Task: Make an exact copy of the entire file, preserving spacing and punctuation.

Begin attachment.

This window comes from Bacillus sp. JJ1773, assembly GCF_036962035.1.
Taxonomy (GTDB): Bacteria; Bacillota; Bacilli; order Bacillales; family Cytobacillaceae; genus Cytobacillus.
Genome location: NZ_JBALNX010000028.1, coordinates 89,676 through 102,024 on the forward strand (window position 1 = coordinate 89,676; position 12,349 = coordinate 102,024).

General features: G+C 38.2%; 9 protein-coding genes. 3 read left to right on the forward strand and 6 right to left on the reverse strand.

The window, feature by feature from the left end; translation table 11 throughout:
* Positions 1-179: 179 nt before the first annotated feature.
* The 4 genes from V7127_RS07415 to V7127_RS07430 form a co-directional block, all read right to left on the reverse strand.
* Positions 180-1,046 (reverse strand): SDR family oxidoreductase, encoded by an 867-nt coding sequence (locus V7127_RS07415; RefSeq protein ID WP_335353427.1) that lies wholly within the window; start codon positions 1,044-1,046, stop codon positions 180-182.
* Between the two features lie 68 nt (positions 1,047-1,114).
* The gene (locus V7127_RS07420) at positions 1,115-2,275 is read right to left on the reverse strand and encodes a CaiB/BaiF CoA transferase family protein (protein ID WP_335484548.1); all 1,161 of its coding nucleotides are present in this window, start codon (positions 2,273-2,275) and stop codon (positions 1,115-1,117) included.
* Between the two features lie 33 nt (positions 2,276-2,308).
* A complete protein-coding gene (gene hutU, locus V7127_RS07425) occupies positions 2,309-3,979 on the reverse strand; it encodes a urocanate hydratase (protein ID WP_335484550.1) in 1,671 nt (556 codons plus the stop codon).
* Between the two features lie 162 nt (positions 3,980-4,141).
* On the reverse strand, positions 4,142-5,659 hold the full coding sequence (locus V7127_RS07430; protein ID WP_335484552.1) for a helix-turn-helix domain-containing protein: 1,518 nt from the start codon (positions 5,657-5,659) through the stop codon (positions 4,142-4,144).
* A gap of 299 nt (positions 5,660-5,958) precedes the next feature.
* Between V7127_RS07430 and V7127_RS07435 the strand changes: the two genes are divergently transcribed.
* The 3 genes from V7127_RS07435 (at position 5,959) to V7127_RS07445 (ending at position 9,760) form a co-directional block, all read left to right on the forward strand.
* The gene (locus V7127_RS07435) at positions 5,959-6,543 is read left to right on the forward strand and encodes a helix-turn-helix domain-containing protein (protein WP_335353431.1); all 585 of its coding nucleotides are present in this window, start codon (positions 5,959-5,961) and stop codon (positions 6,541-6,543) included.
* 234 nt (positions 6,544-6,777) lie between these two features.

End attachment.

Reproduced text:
This window comes from Bacillus sp. JJ1773, assembly GCF_036962035.1.
Taxonomy (GTDB): Bacteria; Bacillota; Bacilli; order Bacillales; family Cytobacillaceae; genus Cytobacillus.
Genome location: NZ_JBALNX010000028.1, coordinates 89,676 through 102,024 on the forward strand (window position 1 = coordinate 89,676; position 12,349 = coordinate 102,024).

General features: G+C 38.2%; 9 protein-coding genes. 3 read left to right on the forward strand and 6 right to left on the reverse strand.

The window, feature by feature from the left end; translation table 11 throughout:
* Positions 1-179: 179 nt before the first annotated feature.
* The 4 genes from V7127_RS07415 to V7127_RS07430 form a co-directional block, all read right to left on the reverse strand.
* Positions 180-1,046 (reverse strand): SDR family oxidoreductase, encoded by an 867-nt coding sequence (locus V7127_RS07415; RefSeq protein ID WP_335353427.1) that lies wholly within the window; start codon positions 1,044-1,046, stop codon positions 180-182.
* Between the two features lie 68 nt (positions 1,047-1,114).
* The gene (locus V7127_RS07420) at positions 1,115-2,275 is read right to left on the reverse strand and encodes a CaiB/BaiF CoA transferase family protein (protein ID WP_335484548.1); all 1,161 of its coding nucleotides are present in this window, start codon (positions 2,273-2,275) and stop codon (positions 1,115-1,117) included.
* Between the two features lie 33 nt (positions 2,276-2,308).
* A complete protein-coding gene (gene hutU, locus V7127_RS07425) occupies positions 2,309-3,979 on the reverse strand; it encodes a urocanate hydratase (protein ID WP_335484550.1) in 1,671 nt (556 codons plus the stop codon).
* Between the two features lie 162 nt (positions 3,980-4,141).
* On the reverse strand, positions 4,142-5,659 hold the full coding sequence (locus V7127_RS07430; protein ID WP_335484552.1) for a helix-turn-helix domain-containing protein: 1,518 nt from the start codon (positions 5,657-5,659) through the stop codon (positions 4,142-4,144).
* A gap of 299 nt (positions 5,660-5,958) precedes the next feature.
* Between V7127_RS07430 and V7127_RS07435 the strand changes: the two genes are divergently transcribed.
* The 3 genes from V7127_RS07435 (at position 5,959) to V7127_RS07445 (ending at position 9,760) form a co-directional block, all read left to right on the forward strand.
* The gene (locus V7127_RS07435) at positions 5,959-6,543 is read left to right on the forward strand and encodes a helix-turn-helix domain-containing protein (protein WP_335353431.1); all 585 of its coding nucleotides are present in this window, start codon (positions 5,959-5,961) and stop codon (positions 6,541-6,543) included.
* 234 nt (positions 6,544-6,777) lie between these two features.